Interpreting the world through a pinhole

  • 2007-01-17
  • By Karina Juodelyte-Moliboga
VILNIUS - Will this rain ever stop? It seems that all of us in the Baltics are asking this question lately. But don't despair, there are still plenty of indoor venues 's at least in Vilnius - where you can escape this dreary weather.

If you get caught in a downpour while strolling through the Old Town, a particularly cozy refuge is the Vilnius Photo Gallery. Nestled away in the warm brick interior of a beautiful Baroque dwelling, the gallery is currently showing photographs by Gintautas Trimakas and Paulius Raciunas. The exhibit, "Nonformat: Between tradition and modernity," celebrates the simplistic form of pinhole photography.

For those who've never heard of the term "pinhole camera" perhaps the name "camera obscura" (though pinhole was accurately described by Leonardo da Vinci in 1485) rings a bell? If you're still drawing a blank, I'll explain: the pinhole camera is any box - from a carton of cereal to a windowless bedroom - with a tiny hole at one end and photographic paper at the other.
Believe it or not, but this simple invention 's the origin of the modern camera - can produce clear and detailed photographs. All you have to do is lift a flap covering the hole and let the light filter in, creating an image on the photographic paper. Voila, a photograph is made.

But just because this photographic device is primitive, doesn't mean it can't be used to create art. Clearly, photographers Trimakas and Raciunas have discovered the childlike fascination behind the pinhole camera, capturing people and objects with their simple little boxes.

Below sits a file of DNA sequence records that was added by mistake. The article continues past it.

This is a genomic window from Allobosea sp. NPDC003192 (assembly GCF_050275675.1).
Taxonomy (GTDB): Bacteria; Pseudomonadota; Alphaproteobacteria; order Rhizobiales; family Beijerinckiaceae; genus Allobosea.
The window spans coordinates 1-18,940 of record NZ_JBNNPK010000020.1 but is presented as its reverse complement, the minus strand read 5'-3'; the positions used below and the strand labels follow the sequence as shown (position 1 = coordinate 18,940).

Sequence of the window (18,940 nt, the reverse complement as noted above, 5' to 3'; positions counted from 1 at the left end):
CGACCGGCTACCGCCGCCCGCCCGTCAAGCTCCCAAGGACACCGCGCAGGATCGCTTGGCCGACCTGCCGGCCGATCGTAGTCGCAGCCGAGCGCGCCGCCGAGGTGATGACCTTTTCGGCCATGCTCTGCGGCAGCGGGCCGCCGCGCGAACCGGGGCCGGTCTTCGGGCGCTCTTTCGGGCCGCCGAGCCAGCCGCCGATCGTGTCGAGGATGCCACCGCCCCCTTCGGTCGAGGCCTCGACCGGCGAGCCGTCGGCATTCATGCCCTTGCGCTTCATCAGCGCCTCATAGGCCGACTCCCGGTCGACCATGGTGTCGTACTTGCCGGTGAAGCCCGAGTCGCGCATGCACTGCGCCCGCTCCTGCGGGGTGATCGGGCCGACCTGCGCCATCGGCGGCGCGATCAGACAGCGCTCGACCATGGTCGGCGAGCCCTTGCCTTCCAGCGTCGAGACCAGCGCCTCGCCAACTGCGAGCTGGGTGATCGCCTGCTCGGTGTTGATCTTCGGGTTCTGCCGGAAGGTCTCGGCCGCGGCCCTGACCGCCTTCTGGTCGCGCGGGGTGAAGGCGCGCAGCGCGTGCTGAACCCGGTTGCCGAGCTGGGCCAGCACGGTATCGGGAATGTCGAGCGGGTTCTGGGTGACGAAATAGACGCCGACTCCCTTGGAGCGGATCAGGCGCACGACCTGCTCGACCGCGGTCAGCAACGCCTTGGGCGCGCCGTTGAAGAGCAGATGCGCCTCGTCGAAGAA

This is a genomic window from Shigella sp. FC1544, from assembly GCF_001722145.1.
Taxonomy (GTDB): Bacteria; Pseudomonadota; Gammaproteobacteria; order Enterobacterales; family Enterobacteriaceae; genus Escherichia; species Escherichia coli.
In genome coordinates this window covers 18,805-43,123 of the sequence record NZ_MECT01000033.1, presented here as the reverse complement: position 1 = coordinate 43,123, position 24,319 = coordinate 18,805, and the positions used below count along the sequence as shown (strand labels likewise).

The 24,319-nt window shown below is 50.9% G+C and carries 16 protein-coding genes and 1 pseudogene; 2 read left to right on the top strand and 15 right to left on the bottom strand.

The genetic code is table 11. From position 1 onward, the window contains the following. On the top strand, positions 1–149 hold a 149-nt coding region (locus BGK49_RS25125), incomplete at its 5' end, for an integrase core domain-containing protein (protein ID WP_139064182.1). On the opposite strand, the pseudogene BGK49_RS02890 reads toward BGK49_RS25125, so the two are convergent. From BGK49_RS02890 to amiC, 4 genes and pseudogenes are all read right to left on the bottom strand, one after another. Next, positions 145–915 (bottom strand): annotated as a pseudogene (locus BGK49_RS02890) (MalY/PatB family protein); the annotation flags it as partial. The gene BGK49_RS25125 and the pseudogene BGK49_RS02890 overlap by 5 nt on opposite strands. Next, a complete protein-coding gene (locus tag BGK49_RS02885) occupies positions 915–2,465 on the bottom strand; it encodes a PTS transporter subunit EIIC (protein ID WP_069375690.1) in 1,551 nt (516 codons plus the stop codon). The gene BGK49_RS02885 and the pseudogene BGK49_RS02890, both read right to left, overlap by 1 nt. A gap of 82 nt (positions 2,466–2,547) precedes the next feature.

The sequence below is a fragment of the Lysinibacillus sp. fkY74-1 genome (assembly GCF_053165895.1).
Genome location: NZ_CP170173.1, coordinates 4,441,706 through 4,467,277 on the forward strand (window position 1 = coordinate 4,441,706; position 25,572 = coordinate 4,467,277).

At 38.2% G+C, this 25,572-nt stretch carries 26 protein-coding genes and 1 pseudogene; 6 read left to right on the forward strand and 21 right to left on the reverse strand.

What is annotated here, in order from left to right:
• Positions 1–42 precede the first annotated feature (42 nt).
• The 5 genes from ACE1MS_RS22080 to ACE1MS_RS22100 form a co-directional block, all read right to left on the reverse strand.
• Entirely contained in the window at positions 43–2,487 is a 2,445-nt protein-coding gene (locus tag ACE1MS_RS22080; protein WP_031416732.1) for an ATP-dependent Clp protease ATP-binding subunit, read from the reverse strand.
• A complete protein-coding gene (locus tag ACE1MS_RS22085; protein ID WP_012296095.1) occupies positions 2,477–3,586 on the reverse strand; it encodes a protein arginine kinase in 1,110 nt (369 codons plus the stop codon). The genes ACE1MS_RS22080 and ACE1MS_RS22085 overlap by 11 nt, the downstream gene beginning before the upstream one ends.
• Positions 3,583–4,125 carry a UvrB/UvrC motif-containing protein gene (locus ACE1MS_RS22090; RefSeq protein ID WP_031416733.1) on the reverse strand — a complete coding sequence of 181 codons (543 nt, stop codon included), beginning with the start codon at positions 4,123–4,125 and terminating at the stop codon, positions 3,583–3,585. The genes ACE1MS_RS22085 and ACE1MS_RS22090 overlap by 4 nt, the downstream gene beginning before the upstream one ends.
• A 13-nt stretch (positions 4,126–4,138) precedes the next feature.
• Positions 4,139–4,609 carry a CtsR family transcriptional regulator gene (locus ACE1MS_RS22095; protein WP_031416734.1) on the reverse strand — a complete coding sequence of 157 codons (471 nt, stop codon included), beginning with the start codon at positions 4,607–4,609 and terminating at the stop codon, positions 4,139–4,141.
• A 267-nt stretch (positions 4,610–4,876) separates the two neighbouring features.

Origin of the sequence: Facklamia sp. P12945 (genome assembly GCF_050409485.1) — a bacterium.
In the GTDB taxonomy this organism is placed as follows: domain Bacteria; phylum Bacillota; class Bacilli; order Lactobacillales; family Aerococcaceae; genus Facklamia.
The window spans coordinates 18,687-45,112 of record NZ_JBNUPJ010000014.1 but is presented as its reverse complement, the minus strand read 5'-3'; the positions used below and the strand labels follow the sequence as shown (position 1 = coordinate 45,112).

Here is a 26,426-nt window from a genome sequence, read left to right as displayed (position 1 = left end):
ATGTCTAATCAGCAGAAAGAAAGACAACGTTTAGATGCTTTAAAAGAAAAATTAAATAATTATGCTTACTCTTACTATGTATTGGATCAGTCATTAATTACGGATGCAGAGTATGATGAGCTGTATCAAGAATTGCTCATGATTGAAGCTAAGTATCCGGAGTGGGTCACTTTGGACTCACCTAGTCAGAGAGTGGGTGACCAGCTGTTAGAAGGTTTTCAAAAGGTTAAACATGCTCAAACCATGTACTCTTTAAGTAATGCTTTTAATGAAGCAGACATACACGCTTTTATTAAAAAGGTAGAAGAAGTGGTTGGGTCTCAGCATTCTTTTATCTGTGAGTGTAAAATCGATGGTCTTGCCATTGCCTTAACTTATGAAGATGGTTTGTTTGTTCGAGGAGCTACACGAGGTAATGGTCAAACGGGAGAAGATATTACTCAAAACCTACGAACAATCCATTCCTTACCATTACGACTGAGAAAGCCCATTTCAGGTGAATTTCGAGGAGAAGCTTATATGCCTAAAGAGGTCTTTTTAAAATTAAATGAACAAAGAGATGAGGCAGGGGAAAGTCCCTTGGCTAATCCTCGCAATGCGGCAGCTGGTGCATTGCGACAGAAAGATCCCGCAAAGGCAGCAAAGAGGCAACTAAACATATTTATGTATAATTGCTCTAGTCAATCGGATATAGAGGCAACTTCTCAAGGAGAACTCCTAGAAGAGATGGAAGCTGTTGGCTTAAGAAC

The exhibit is far from conventional, from its set-up to the photographs themselves. The most striking feature is that the black-and-white photographs, rather than being mounted on walls, dangle from fishing wire throughout the room. This creates a maze-like atmosphere where you can wander in and out of the pictures, gazing down at them rather than straight-on.
In particular, six photos of Paulius Raciunas caught my attention. The images of his body, a sort of self-portrait, dangle from each other like a human puzzle. There are six additional photographs of a person standing alone in an empty Old Town (how on earth did the photographer find vacant streets in the middle of the day?!) The sequence creates an almost chilling atmosphere of solitude.

Other images are printed on wooden tablets. The ghostly faces peer out from the wood, transparent and faded as if the boards had just washed ashore. The faces are barely visible, their expressions frozen in time on the wooden canvas.
Trimakas, on the other hand, takes you on a bicycle expedition through the streets of Vilnius with a pinhole camera attached to the seat. The photographer takes a picture at every place he stops, documenting his urban expedition. Yet it's quite difficult to figure out his route, as most of the shots reveal little more than the seat of a bicycle, city walls and the sky. Nevertheless, these little hints create a wonderfully abstract image of the Old Town - a shoe repair shop here, a cafe there…

One could almost lose oneself among the dangling photographs, which float from strings throughout the gallery with no clear beginning or end. Not only is "Nonformat" the perfect escape from the rain, but it's also an escape from realism.

Vilnius Photography Gallery
Stiklu St. 4
Through Feb. 5